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March 25, 1950

NEUROCIRCULATORY ASTHENIA (ANXIETY NEUROSIS, EFFORT SYNDROME, NEURASTHENIA)A Twenty Year Follow-Up Study of One Hundred and Seventy-Three Patients

Author Affiliations

Boston

From the Cardiac Research Laboratory, Massachusetts General Hospital and the Departments of Medicine and Diseases of the Nervous System, Harvard Medical School.

JAMA. 1950;142(12):878-889. doi:10.1001/jama.1950.02910300016005
Abstract

Neurocirculatory asthenia (anxiety neurosis, effort syndrome, neurasthenia) is a common disorder, possibly occurring in 5 per cent of the population.1 Although it has been the subject of many reports, including recent ones from this laboratory emphasizing physiologic abnormalities,2 there is little information in the literature concerning the course of the disorder in patients who have been followed for a period of years. Since there were available from the files of one of us (P. D. W.) records of many patients with such a diagnosis at least twenty years ago, it was possible to do a follow-up study, the purpose of which was to learn more about the course of neurocirculatory asthenia and the state of health of these patients over the years and, in addition, to learn some facts about their psychologic and social adjustment, the diseases they had and the number and manner of their deaths.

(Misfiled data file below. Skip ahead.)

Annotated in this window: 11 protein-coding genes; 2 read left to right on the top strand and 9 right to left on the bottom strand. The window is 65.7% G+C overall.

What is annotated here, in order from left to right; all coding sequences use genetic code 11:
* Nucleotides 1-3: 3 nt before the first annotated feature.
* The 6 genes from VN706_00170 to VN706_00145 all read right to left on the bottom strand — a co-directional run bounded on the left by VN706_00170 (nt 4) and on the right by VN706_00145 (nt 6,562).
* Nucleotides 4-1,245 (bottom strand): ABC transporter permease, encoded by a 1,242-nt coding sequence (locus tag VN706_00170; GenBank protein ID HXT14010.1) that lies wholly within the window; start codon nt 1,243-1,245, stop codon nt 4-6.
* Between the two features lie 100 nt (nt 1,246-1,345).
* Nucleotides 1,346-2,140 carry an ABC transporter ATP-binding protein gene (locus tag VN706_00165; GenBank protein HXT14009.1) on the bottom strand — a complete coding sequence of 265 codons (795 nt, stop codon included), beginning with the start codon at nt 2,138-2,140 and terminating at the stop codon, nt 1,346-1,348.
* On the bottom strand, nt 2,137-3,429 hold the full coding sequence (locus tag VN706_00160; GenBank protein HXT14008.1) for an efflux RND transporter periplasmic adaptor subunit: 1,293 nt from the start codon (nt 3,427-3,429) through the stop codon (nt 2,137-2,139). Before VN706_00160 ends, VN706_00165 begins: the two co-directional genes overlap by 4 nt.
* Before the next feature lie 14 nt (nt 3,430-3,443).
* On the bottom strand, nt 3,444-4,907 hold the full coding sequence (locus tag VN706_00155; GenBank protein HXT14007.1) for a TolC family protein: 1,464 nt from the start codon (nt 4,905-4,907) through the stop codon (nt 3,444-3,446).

METHODS 

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